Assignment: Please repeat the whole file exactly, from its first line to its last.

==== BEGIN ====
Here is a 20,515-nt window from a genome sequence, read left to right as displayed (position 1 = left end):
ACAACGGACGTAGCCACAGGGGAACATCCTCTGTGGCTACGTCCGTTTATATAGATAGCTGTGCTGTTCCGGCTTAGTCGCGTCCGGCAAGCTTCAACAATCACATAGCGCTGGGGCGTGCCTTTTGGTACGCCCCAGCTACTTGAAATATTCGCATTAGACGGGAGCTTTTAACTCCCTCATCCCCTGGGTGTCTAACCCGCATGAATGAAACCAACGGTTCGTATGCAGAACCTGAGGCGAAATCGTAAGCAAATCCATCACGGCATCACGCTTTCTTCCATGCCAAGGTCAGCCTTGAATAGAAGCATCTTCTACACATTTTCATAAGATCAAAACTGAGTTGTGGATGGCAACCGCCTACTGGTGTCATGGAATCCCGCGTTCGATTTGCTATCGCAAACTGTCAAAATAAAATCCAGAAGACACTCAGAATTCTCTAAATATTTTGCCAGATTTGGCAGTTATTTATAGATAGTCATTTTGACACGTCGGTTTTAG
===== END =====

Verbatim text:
Here is a 20,515-nt window from a genome sequence, read left to right as displayed (position 1 = left end):
ACAACGGACGTAGCCACAGGGGAACATCCTCTGTGGCTACGTCCGTTTATATAGATAGCTGTGCTGTTCCGGCTTAGTCGCGTCCGGCAAGCTTCAACAATCACATAGCGCTGGGGCGTGCCTTTTGGTACGCCCCAGCTACTTGAAATATTCGCATTAGACGGGAGCTTTTAACTCCCTCATCCCCTGGGTGTCTAACCCGCATGAATGAAACCAACGGTTCGTATGCAGAACCTGAGGCGAAATCGTAAGCAAATCCATCACGGCATCACGCTTTCTTCCATGCCAAGGTCAGCCTTGAATAGAAGCATCTTCTACACATTTTCATAAGATCAAAACTGAGTTGTGGATGGCAACCGCCTACTGGTGTCATGGAATCCCGCGTTCGATTTGCTATCGCAAACTGTCAAAATAAAATCCAGAAGACACTCAGAATTCTCTAAATATTTTGCCAGATTTGGCAGTTATTTATAGATAGTCATTTTGACACGTCGGTTTTAG